The Monmouth County, New Jersey Committee of Observation and Inspection REALLY didn’t like the pamphlet Free Thoughts on the Resolves of the Congress. The author of the pamphlet was listed as “A.W. Farmer,” a pen name for Westchester, New York Anglican minister Samuel Seabury. Some of you recognize Seabury from the musical “Hamilton.”
Here is a taste of the Committee’s minutes from March 1775:
At an early meeting of said Committee, a pamphlet entitled Free Thoughts on the Resolves of the Congress by A.W. Farmer, was handed in to them and their opinion of it asked by a number of their constituents then present. Said pamphlet was then read, and upon mature deliberation unanimously declared to be a performance of the most pernicious and malignant tendency; replete with the most specious sophistry but void of any solid or rational argument; calculated to deceive and mislead the unwary, the ignorant, and the credulous; and designed no doubt by the detestable author to damp that noble spirit of union, which he sees prevailing all over the Continent, and if possible to sap the foundations of American freedom. The pamphlet was afterwards handed back to the people, who immediately bestowed upon it a suit of tar and turkey-buzzard’s feathers; one of the persons concerned in the operation justly observing that although the feathers were plucked from the most stinking fowl in the creation he though they felt far short of being a proper emblem of the author’s odiousness to every advocate for true freedom. The same person wished, however, he had the pleasure of fitting him with a suit of the same materials. The pamphlet was then in its gorgeous attire, nailed up firmly to the pillory post, there to remain as a monument of the indignation of a free and loyal people against the author and vendor of a publication so evidently tending both to subvert the liberties of America and the Constitution of the British Empire.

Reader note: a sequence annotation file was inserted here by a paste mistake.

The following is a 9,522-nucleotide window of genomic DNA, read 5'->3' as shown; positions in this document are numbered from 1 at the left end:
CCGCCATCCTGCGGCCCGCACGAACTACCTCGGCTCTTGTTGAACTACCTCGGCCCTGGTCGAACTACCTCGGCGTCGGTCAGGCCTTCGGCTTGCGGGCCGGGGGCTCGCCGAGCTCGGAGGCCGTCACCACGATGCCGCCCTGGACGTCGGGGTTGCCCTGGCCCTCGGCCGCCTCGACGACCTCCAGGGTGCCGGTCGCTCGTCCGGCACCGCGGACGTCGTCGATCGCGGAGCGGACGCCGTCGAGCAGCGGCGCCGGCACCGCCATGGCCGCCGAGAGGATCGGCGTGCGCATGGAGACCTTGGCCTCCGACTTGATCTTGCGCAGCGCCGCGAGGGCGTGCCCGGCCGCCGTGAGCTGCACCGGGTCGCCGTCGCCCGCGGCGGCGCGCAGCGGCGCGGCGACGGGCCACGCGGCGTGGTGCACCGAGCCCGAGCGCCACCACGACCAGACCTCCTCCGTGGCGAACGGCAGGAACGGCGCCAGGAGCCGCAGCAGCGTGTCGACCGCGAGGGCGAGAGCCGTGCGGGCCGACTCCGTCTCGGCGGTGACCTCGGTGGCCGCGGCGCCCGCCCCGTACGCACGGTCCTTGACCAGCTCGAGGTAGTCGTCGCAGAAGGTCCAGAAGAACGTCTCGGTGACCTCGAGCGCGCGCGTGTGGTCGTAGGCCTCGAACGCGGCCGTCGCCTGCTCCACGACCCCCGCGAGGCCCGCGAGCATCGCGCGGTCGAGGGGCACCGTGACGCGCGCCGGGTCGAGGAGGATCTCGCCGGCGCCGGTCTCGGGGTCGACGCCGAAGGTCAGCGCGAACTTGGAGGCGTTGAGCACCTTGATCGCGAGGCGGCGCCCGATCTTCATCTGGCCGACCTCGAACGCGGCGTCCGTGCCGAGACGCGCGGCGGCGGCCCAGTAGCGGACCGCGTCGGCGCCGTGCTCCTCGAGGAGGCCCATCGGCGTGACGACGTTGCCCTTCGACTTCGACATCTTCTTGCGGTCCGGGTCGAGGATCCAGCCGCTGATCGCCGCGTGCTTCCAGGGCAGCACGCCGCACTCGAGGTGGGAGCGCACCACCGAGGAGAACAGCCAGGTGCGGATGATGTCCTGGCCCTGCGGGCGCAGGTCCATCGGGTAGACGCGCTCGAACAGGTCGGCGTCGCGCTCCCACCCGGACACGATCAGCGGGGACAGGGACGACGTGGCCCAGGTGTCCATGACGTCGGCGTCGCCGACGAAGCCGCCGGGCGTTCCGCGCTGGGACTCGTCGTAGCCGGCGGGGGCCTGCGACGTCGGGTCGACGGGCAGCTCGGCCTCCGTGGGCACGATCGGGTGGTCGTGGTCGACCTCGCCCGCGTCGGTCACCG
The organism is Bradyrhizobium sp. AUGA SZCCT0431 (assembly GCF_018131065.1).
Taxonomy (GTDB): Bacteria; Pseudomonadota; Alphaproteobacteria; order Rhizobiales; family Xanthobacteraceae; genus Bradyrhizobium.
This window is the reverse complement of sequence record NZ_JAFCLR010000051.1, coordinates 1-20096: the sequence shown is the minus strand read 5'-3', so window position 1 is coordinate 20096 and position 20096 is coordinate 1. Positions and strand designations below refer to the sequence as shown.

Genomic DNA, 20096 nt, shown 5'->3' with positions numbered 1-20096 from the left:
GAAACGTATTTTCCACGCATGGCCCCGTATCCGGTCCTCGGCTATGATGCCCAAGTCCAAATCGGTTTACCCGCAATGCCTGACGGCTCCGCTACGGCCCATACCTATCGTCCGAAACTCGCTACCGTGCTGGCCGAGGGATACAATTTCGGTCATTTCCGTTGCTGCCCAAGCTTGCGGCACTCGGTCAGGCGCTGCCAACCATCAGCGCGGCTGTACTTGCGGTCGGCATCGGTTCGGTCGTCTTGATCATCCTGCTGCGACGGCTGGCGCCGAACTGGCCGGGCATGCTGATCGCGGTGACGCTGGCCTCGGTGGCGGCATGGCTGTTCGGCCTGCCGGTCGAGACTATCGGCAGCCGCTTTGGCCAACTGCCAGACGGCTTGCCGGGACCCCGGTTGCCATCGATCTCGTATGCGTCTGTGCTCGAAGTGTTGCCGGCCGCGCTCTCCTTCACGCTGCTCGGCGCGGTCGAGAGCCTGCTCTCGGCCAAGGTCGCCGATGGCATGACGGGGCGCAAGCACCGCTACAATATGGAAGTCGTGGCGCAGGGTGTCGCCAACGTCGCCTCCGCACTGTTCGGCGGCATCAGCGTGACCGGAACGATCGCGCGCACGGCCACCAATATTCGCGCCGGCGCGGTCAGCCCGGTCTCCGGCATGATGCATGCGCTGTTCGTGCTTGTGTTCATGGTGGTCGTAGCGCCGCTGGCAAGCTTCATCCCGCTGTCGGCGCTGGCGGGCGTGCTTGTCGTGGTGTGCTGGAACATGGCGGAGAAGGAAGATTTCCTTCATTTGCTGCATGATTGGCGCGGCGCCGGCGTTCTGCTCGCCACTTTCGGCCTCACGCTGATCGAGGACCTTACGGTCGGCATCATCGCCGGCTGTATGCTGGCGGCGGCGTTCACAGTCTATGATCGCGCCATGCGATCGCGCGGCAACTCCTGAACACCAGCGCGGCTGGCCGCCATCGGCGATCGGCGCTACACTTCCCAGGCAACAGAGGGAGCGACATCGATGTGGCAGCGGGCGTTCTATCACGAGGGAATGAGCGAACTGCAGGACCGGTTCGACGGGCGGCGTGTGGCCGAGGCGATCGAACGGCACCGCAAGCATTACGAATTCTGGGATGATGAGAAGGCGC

Apparently violence was not only directed toward other human beings during the American Revolution. It was also directed to pamphlets!